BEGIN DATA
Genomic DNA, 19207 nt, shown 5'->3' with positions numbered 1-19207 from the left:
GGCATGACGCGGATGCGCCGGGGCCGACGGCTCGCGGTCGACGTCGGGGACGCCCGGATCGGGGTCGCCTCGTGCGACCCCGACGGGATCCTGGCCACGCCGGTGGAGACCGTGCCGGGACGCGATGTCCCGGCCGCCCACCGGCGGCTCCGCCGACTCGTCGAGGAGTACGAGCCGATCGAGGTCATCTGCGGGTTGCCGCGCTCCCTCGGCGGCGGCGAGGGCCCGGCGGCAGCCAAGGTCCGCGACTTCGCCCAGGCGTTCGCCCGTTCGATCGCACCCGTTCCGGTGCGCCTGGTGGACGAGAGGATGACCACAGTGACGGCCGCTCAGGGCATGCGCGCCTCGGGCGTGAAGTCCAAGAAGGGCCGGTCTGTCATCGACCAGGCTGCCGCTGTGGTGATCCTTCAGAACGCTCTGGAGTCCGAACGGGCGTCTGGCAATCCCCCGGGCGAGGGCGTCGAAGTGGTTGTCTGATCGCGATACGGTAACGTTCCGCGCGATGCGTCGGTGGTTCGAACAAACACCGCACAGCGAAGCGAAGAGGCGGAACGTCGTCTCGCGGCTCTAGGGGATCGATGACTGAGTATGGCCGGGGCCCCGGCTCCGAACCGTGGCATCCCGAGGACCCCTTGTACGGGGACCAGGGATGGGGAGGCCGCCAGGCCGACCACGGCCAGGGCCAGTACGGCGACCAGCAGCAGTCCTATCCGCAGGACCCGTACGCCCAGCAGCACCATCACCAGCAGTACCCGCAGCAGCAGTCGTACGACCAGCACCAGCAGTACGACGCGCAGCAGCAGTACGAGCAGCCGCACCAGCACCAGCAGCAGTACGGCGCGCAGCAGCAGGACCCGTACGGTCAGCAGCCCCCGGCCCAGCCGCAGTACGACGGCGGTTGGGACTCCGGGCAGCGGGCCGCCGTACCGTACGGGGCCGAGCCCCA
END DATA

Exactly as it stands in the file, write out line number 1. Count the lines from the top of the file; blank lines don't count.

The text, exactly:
Genomic DNA, 19207 nt, shown 5'->3' with positions numbered 1-19207 from the left: